Roll Call: Latest News on Capitol Hill, Congress, Politics and Elections
October 31, 2014

Posts in "Terrorism"

October 30, 2014

ISIS Increasingly Learning to Become Like a Country

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Iraqi forces on an armored personnel carrier advance in the Jurf al-Sakhr area, north of the Shiite shrine city of Karbala on Oct. 30 after they retook the area ISIS jihadists. (Hidar Hamdani/AFP/Getty Images)

First came word that ISIS was sorting out how to run post offices and other services. Now there’s a report that they’ve figured out how to run an advanced intelligence apparatus. Full story

Begich vs. Sullivan Senate Debate Shows Rising Role of National Security in Midterms

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Alaska Sen. Mark Begich arrives for the Senate closed briefing in the Capitol on the White House strategy on ISIS on Sept. 11. (Bill Clark/CQ Roll Call)

For the latest evidence that national security and foreign policy are figuring into the midterm elections in ways they weren’t even two months ago, consider the Wednesday evening Senate debate in Alaska: Full story

October 29, 2014

With ‘Bibi’ Comments, More Unhelpful Election Season Talk from Anonymous Administration Officials

Just a few weeks ago, some anonymous Obama administration sources floated the notion of bringing Guantanamo detainees to U.S. soil by going around Congress. Last week, some more anonymous administration officials floated the notion that they might make a deal with Iran over its nuclear program and avoid dealing with Capitol Hill on sanctions relief.

Both stories gave Republicans campaign fodder as elections neared. Apparently addicted to supplying ammunition to the administration’s critics on the campaign trail, the latest hubbub served up by an anonymous administration official was to call Israeli Prime Minister Benjamin Netanyahu a “chickenshit.” The response has been predictable. Full story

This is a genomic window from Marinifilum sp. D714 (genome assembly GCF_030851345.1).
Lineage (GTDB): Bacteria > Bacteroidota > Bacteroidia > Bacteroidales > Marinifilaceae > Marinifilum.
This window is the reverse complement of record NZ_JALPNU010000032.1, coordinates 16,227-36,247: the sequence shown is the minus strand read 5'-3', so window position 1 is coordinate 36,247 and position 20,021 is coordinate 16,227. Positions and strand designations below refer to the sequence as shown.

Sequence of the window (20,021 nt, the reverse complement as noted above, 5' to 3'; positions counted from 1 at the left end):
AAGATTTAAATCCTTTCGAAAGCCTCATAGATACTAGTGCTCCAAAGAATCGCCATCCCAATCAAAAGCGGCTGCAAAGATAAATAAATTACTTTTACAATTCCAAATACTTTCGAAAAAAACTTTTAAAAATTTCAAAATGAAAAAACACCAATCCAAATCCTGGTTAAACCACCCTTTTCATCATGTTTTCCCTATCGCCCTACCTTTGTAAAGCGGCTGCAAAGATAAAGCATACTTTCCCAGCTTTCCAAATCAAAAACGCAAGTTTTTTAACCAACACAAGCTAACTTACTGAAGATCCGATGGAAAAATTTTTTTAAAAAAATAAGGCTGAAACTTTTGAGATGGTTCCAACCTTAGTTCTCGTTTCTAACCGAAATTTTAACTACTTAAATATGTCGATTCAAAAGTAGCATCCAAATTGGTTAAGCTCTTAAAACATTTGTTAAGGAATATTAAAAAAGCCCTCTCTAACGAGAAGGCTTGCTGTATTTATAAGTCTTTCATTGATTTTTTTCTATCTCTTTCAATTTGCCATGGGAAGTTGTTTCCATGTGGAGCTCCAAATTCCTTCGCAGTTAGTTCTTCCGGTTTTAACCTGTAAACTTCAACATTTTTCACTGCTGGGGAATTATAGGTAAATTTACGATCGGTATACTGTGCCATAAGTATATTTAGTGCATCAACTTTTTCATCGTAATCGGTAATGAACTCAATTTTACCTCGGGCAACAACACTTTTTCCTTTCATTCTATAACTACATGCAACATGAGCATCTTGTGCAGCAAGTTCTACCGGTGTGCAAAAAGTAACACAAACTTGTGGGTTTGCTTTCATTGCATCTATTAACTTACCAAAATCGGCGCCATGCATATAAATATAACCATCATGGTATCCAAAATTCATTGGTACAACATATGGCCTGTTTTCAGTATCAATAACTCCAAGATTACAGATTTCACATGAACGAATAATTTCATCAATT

October 27, 2014

Estimated Cost of ISIS War: $1 Billion and Rising

457890038 445x295 Estimated Cost of ISIS War: $1 Billion and Rising

Thick smoke rises from the Syrian town of Kobani as Turkish soldiers stand guard on the Turkish side of the border during fighting between Islamic State militants and Kurdish People’s Protection Unit forces, as seen from the Mursitpinar crossing on the Turkish-Syrian border in Sanliurfa province Oct. 26. (Kutluhan Cucel/Getty Images)

A spending watchdog group, using a conservative estimate, figures that the cost of the operation against ISIS has ticked past $1 billion. And the estimate for daily costs just got revised by the Pentagon. Full story

By Tim Starks Posted at 11:58 a.m.
Terrorism, War

Navy Birthday, IAEA & John Kerry in the Week Ahead

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John Negroponte in a 2012 file photo. (Chris Maddaloni/CQ Roll Call)

Iraq, Iran, ISIS — all of those are the subject of events in Washington, D.C., this week, along with the subjects in the headline, Ukraine and much more. Full story

October 22, 2014

Americans Support ISIS Fight, Just Don’t Think It’s Doing Anything

A majority of Americans polled by the Pew Research Center back the U.S. campaign against ISIS. However, they don’t really think the campaign is working.

The new poll, released Wednesday, finds that a majority of both Democrats and Republicans approve of the campaign — 57 percent in all. Only a third, however, think it’s going well.